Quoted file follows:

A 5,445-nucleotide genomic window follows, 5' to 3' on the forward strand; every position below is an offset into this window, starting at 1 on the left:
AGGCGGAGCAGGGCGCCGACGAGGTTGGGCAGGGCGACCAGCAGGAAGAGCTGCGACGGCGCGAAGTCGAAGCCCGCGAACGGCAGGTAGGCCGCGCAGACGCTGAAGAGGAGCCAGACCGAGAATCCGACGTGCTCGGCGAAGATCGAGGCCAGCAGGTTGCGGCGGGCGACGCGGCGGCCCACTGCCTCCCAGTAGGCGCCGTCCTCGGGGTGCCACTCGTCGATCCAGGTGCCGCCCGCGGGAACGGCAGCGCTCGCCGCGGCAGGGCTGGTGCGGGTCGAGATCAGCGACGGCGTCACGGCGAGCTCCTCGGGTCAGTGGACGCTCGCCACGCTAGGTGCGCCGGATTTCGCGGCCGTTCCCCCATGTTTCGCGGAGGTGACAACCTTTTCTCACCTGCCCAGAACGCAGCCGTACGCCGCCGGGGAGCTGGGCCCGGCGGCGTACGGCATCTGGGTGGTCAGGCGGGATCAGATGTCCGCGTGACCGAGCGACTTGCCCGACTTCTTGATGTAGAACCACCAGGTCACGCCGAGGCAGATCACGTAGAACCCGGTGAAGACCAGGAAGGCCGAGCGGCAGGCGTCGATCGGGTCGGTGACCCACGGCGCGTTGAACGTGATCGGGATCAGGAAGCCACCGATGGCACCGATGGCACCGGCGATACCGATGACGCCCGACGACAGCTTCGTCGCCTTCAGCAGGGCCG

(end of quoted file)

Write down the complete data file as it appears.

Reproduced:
A 5,445-nucleotide genomic window follows, 5' to 3' on the forward strand; every position below is an offset into this window, starting at 1 on the left:
AGGCGGAGCAGGGCGCCGACGAGGTTGGGCAGGGCGACCAGCAGGAAGAGCTGCGACGGCGCGAAGTCGAAGCCCGCGAACGGCAGGTAGGCCGCGCAGACGCTGAAGAGGAGCCAGACCGAGAATCCGACGTGCTCGGCGAAGATCGAGGCCAGCAGGTTGCGGCGGGCGACGCGGCGGCCCACTGCCTCCCAGTAGGCGCCGTCCTCGGGGTGCCACTCGTCGATCCAGGTGCCGCCCGCGGGAACGGCAGCGCTCGCCGCGGCAGGGCTGGTGCGGGTCGAGATCAGCGACGGCGTCACGGCGAGCTCCTCGGGTCAGTGGACGCTCGCCACGCTAGGTGCGCCGGATTTCGCGGCCGTTCCCCCATGTTTCGCGGAGGTGACAACCTTTTCTCACCTGCCCAGAACGCAGCCGTACGCCGCCGGGGAGCTGGGCCCGGCGGCGTACGGCATCTGGGTGGTCAGGCGGGATCAGATGTCCGCGTGACCGAGCGACTTGCCCGACTTCTTGATGTAGAACCACCAGGTCACGCCGAGGCAGATCACGTAGAACCCGGTGAAGACCAGGAAGGCCGAGCGGCAGGCGTCGATCGGGTCGGTGACCCACGGCGCGTTGAACGTGATCGGGATCAGGAAGCCACCGATGGCACCGATGGCACCGGCGATACCGATGACGCCCGACGACAGCTTCGTCGCCTTCAGCAGGGCCG